- David Gauke is promoted from Exchequer Secretary to Financial Secretary to the Treasury, succeeding Nicky Morgan
- Priti Patel (columnist of this parish) steps up to be Exchequer Secretary – a pleasing appointment for the Right of the party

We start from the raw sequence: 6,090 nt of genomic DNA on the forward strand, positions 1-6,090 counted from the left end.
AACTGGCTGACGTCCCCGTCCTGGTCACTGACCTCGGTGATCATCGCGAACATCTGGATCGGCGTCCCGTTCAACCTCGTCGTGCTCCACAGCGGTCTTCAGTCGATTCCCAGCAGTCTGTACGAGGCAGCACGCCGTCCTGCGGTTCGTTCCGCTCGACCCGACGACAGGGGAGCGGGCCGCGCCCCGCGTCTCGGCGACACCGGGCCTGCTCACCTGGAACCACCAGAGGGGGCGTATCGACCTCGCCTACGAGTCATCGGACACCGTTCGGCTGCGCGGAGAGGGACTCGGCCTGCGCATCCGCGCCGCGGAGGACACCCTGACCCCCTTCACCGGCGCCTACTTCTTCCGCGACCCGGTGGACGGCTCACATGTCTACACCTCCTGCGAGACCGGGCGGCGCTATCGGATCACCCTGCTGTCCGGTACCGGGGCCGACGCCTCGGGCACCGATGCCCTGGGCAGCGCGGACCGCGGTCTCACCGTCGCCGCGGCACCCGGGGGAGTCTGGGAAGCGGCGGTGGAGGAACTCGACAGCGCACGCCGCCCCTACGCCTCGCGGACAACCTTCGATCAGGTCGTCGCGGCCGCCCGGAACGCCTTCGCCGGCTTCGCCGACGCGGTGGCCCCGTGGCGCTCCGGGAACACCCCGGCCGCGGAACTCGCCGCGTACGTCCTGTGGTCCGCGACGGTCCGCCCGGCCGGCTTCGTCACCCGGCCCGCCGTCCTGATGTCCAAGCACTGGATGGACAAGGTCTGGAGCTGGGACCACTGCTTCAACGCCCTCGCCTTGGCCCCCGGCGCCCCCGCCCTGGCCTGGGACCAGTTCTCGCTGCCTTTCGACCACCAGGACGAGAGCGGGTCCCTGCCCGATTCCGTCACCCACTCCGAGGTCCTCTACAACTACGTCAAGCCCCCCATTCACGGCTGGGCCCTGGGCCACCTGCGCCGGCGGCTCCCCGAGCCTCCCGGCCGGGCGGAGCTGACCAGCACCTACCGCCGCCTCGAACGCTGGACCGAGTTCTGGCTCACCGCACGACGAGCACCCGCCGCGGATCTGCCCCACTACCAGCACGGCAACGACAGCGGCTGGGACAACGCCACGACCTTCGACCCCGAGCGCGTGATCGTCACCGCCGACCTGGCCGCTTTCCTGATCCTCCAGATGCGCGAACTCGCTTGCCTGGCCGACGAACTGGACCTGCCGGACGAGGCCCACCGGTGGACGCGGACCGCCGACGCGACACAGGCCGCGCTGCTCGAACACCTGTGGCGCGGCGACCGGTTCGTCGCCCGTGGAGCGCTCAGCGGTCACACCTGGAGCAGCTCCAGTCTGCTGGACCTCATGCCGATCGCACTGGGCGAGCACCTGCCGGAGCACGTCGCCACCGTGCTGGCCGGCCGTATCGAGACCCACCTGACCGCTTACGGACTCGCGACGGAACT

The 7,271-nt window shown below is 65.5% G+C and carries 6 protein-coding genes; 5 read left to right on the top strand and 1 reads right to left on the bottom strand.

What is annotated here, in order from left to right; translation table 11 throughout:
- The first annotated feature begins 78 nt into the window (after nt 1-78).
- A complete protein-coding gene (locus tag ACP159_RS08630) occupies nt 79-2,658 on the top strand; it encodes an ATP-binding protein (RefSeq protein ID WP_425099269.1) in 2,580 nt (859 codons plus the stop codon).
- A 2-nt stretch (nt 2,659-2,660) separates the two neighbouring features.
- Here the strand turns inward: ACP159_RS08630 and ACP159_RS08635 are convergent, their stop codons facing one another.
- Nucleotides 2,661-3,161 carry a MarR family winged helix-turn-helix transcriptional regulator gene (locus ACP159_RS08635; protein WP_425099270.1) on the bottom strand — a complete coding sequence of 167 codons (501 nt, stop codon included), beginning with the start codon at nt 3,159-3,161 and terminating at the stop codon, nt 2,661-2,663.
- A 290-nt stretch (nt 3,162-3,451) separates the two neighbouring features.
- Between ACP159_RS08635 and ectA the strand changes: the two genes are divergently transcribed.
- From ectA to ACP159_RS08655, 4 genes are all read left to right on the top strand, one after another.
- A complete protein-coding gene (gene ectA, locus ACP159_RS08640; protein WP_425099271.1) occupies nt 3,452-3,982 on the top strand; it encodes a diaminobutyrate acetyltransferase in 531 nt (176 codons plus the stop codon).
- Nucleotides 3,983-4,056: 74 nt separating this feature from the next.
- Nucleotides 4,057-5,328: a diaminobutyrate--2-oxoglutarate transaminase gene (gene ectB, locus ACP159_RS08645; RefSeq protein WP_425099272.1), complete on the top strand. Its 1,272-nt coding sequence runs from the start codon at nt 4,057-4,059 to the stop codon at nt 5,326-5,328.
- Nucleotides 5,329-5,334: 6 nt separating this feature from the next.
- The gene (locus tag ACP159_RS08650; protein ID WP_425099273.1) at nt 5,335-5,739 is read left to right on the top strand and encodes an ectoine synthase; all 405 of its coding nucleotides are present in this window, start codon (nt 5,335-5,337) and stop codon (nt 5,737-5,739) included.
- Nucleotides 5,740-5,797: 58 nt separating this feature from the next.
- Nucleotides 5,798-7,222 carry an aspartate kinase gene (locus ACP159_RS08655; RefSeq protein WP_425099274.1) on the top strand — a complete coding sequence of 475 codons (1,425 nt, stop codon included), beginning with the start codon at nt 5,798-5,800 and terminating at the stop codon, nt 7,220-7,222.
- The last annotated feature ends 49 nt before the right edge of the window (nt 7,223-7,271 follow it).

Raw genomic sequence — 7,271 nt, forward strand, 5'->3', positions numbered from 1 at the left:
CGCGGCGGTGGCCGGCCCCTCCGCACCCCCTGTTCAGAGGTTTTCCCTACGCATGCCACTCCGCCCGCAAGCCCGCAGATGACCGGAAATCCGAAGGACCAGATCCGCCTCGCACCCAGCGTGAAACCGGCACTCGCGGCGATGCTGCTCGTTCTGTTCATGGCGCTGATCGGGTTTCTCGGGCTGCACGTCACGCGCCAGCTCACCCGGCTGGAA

In other news, Claire Perry is now Parliamentary Under Secretary of State at Transport (a reward for her loyalty as well as her profile), John Hayes is now Minister of State at Transport (and will continue his Cabinet Office role, too), and Oliver Letwin has added Lord Privy Seal to his Government Policy role. 12.20pm: This is a campaigning reshuffle – as well as promoting good television performers, we’re told that Crosby presented polling on some people, namely Michael Gove, to inform the decision on their futures. Even given that focus on next year, it’s unusual that marginal seats influence the reshuffle – but that’s exactly what Portsmouth appears to be doing. Michael Fallon, Minister for the city, has been promoted to Defence Secretary, and there are a lot of rumours that Penny Mordaunt, MP for Portsmouth North, may join his team at the MoD. It appears that a pro-Portsmouth narrative was one of the considerations for the reshuffle, which is quite extraordinary. Noon: The big news among the ranks of Junior Ministers is the return of Mark Harper to the Government, just over five months after resigning over his cleaner. He’s well-liked in Westminster and an able Minister, but I suspect the wider electorate will be surprised he has been rehabilitated quite so soon. If, that is, they learn about it – it’s such a big reshuffle that the news might not cut through. In other moves, Nick Boles has left his home as Planning Minister to become a Minister of State shared between Education and Business. According to the official announcement, he will oversee the implementation of Same Sex Marriage, among other things. It will be interesting to see who replaces him in Planning – the need for new homes is pressing, and he has been an evangelist for the subject. Mike Penning, formerly Minister of State for Disabled People, takes up a cross-departmental role, too – he will now split his time between the Home Office and the Ministry of Justice. In effect, he’ll be the new police minister, succeeding Damian Green. 11.40am: Sad news – Michael Fabricant is apparently uncontactable as his Blackberry is being fixed by the Parliamentary IT department. For want of a nail, the shoe was lost… 11.30am: Another raft of moves: Baroness Stowell is now Leader of the House of Lords, Jeremy Wright becomes Attorney General and Matt Hancock takes over from Fallon as Minister of State for Business, Enterprise and Energy. Hancock will also attend Cabinet, a further signal that he’s taking on Fallon’s role as the Chief Minder of Vince Cable. With all these attendees, Cabinet is looking rather full – will there be any room for Liam Fox after all? It’s hard to see where. 11.10am: As everyone Googles the words “Lord” and “Hill”, don’t forget there are still other appointments underway. Stephen Crabb has just been confirmed as Welsh Secretary, which was widely expected, while Greg Clark will add Minister for Science and Universities to his brief – apparently on top of his role as Minister for Cities at the Cabinet Office. He will also continue to attend the Cabinet. 10.55am: Paul has written at greater length about the decision to move Gove: “We had a great Education Secretary who had run into some trouble. He has thus been demoted into a job which ill fits his many talents.” Read the full piece here. 10.43am: After endless speculation, the Prime Minister has chosen to nominate Lord Hill to be Britain’s new EU Commissioner. Previously the Leader of the House of Lords, he was interviewed by ConHome’s Andrew Gimson last month – an interview which included the following exchange: ConHome: “If the Prime Minister asked you to be our next European commissioner, would you consent?” Hill: “Non, non, non.” ConHome: “You speak French! This means you are highly suitable.” Hill: “First, I don’t believe I’m going to be asked. Secondly, I like it here. I quite like it at home, in the British Isles. 10.28am: A surprise on the Esther McVey front – most had expected her to get a bump up to become a Cabinet Minister, but she’s staying as Minister for Employment and Disabilities. The job will be uprated somewhat, as she is going to attend Cabinet, but it’s not a fully fledged promotion. Might this be a consequence of what Number 10 felt were unhelpful remarks about Maria Miller? 10am: Michael Fallon is the new Defence Secretary. As we’ve noted in the past, Fallon is a loyal, hard-working Minister (as seen in his agreement to hold no less than three different posts at the same time – Enterprise, Energy and Portsmouth). This is certainly a reward for that dedication, but it’s also something more. For a start, he’s a sound media performer. His promotion is also something of a reply to the argument seen on the front page of most papers this morning, namely that this is a bad reshuffle for white, middle-aged men. For all that, it’s a much deserved appointment. 9.50am: The sackings took place in Cameron’s Commons office last night, to avoid shots of grimaces or tears on Downing Street. The happy business of today takes place at Number 10, though, so we do have some shots of cheery up-and-comers arriving (and the traditional shouted questions from the assembled media). Here’s Liz Truss being asked “Have you got your wellies?” 9.30am, Tuesday: Good morning, and welcome back! Mark Wallace here again. The plan was that yesterday would be sacking day and today would be moves, promotions and appointments day. It’s broadly panning out like that (bar any last-minute flouncing). Here is the round-up of what’s happened so far this morning: